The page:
World Health Day is celebrated on April 7 each year to commemorate the founding of the World Health Organization (WHO) in 1948 by the United Nations (UN). Each year, the event brings worldwide attention to an important global health priority. World Health Day 2011 focuses on educating people of all ages to the dangers of antimicrobial resistance in microorganisms and active steps that can be taken to combat it.
The first antibiotic, penicillin, was discovered by accident by Alexander Fleming, after he noticed the substance repelling bacteria from a laboratory plate. By the 1940’s antibiotics had become commonplace.
After half a century of antibiotic use, and significant increases in the use of antimicrobials in humans, animals, and agriculture, many microbes have developed a resistance to these drugs, and many antibiotics (antimicrobials) now produce only a weakened effect or no effect at all. HIV, Staphylococcal infection, tuberculosis (TB), influenza, and malaria are all examples of diseases that are becoming increasingly difficult to control due to the emergence of drug-resistant strains. People infected with drug-resistant strains are more likely to have longer and more expensive hospital stays. As resistance increases, the patient’s risk for complications or death from infection also increases.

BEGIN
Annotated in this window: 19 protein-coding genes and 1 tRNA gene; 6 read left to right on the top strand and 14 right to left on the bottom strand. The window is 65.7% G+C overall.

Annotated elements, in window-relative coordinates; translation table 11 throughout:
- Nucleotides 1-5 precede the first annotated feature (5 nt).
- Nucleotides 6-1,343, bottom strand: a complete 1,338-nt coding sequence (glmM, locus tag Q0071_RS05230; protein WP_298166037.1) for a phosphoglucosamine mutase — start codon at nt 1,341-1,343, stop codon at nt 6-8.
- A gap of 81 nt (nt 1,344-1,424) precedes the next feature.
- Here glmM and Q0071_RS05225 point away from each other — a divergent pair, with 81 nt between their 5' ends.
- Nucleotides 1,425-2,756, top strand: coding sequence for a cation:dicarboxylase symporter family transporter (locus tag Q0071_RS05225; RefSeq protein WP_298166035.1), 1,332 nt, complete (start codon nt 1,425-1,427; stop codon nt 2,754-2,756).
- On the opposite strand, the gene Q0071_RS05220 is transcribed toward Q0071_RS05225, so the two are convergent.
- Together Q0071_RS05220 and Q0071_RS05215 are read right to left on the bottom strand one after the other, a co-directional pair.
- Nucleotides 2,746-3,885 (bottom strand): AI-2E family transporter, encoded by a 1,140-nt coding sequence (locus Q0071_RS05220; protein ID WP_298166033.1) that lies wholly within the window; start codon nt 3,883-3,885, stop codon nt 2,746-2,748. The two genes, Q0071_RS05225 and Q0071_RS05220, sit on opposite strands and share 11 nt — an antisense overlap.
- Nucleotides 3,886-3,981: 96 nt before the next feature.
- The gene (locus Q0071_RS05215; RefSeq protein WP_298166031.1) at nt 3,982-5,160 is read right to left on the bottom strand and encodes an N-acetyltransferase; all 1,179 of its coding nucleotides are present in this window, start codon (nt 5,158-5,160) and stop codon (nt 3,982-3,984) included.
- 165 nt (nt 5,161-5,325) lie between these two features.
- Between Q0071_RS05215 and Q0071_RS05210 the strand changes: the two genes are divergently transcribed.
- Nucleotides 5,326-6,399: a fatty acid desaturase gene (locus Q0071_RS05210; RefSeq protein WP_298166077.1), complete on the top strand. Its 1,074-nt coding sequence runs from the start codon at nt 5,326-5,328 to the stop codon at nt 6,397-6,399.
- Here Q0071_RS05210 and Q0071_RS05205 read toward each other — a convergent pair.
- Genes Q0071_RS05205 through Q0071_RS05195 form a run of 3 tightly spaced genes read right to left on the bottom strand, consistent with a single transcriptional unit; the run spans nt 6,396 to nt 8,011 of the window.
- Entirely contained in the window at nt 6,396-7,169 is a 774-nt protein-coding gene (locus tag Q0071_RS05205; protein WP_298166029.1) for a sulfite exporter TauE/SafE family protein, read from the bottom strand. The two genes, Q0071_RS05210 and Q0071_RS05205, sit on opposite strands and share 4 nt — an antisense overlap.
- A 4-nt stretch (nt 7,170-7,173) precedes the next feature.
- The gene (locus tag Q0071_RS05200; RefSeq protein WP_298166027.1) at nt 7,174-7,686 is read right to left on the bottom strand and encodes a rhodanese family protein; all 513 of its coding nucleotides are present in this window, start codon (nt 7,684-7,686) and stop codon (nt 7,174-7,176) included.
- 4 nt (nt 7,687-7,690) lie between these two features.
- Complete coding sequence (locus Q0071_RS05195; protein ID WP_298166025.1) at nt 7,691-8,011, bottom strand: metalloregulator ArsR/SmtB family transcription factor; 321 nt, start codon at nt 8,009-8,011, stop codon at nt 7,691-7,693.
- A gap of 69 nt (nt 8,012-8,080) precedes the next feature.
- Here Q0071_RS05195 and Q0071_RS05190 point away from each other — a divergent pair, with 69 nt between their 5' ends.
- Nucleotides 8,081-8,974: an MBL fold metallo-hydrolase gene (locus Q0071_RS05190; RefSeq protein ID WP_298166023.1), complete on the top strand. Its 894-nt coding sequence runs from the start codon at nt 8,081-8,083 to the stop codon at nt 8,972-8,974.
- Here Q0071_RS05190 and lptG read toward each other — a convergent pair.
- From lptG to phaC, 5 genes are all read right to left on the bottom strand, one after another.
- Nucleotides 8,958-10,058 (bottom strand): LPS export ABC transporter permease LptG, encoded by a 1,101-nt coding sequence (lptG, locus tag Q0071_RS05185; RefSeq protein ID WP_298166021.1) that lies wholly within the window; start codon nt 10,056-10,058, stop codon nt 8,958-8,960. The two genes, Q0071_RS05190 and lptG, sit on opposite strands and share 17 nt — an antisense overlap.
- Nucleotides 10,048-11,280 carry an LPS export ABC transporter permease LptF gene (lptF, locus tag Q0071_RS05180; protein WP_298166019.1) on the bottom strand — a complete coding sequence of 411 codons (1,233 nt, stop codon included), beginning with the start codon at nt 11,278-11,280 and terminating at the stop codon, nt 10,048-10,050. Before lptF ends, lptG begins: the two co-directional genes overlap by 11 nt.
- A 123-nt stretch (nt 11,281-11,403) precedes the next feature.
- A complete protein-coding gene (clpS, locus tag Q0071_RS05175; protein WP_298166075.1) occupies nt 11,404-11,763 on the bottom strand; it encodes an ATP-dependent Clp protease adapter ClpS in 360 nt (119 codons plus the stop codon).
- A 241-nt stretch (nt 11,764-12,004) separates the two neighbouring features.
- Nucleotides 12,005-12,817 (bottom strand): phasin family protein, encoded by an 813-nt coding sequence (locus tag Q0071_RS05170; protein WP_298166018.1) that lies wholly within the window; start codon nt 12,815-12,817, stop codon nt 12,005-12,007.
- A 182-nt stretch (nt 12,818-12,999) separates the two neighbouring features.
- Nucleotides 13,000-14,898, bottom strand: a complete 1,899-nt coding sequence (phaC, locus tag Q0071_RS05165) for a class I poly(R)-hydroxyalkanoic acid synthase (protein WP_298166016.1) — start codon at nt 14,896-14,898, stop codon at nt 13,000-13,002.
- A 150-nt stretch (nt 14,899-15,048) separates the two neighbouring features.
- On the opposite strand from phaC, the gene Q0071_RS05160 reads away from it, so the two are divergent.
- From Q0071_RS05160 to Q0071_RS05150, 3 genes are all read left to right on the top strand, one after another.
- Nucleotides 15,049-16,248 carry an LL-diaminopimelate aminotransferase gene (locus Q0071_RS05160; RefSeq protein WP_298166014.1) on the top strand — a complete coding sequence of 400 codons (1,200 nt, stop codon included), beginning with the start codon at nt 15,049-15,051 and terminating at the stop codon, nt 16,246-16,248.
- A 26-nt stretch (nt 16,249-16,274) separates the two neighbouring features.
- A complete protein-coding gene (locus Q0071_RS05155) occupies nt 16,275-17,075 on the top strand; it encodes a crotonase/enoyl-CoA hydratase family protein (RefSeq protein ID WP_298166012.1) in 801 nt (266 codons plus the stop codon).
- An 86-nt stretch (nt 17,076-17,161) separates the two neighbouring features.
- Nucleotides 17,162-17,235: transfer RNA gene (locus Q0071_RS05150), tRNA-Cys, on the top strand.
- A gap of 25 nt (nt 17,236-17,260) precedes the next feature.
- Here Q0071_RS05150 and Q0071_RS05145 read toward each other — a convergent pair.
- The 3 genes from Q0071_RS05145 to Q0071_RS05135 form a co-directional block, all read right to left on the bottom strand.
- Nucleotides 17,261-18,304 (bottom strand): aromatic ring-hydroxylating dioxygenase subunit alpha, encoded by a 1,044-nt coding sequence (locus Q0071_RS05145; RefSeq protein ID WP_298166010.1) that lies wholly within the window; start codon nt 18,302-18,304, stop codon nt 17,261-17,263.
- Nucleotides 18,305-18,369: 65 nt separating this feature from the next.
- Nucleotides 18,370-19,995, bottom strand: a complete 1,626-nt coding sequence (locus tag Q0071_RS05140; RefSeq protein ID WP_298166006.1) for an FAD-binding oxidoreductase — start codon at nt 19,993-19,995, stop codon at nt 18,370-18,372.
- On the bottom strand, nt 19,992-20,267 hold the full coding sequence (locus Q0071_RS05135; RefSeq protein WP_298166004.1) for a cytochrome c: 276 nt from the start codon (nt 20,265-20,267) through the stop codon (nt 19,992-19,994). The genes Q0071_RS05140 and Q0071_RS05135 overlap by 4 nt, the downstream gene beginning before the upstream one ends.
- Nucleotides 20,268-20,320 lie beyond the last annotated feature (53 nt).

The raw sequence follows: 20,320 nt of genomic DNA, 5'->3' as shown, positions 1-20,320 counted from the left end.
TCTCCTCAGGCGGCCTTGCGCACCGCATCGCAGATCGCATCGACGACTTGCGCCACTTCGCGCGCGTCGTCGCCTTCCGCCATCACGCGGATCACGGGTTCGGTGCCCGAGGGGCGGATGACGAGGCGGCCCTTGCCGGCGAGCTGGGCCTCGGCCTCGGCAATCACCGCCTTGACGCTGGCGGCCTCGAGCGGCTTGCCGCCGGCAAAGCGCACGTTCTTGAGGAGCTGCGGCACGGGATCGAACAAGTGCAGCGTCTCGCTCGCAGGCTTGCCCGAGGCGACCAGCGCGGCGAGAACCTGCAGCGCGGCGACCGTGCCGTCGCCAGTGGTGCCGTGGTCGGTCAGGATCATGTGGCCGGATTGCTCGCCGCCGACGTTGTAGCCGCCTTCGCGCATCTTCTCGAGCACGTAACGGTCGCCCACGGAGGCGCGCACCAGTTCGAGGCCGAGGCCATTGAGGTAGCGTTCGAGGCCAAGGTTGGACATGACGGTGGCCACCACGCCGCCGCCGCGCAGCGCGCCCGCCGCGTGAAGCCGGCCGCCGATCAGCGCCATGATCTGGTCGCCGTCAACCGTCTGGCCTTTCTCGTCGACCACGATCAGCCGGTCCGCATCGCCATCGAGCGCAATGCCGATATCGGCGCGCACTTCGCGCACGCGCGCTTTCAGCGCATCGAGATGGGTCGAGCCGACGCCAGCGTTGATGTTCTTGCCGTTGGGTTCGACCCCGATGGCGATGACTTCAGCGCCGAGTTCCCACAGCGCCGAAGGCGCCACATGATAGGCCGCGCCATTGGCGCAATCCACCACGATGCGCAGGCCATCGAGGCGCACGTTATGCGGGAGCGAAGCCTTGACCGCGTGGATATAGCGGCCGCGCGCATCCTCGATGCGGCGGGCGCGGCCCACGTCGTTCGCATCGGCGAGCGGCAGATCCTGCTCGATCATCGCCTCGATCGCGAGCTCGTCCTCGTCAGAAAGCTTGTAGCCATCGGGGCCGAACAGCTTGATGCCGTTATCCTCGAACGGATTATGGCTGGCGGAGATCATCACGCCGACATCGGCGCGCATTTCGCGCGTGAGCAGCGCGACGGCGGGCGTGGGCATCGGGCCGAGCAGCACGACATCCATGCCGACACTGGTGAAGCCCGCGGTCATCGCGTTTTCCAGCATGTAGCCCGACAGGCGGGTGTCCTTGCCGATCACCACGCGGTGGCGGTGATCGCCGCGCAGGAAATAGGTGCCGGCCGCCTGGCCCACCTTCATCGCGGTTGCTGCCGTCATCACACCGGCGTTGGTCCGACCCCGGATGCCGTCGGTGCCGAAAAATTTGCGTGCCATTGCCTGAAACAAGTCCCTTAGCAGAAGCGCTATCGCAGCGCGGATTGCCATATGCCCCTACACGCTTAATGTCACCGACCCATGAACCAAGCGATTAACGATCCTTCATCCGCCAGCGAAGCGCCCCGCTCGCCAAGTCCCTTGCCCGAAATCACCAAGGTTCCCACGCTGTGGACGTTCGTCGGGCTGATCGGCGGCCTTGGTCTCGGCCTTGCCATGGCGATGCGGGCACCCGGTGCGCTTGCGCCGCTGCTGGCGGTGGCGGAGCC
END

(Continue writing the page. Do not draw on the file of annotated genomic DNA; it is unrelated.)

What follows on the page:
Through President Obama's Global Health Initiative (GHI), the United States is making consolidated efforts to combat growing antimicrobial resistance around the world.
The U.S. Government provides vital global technical leadership in epidemiology and surveillance, laboratory strengthening, and clinical/operational research to accelerate actions to control multi-drug resistance. Through the U.S. Global Health Initiative (GHI), we are also addressing challenges such as TB and HIV/AIDS co-infection, while improving health delivery systems and building stronger community awareness.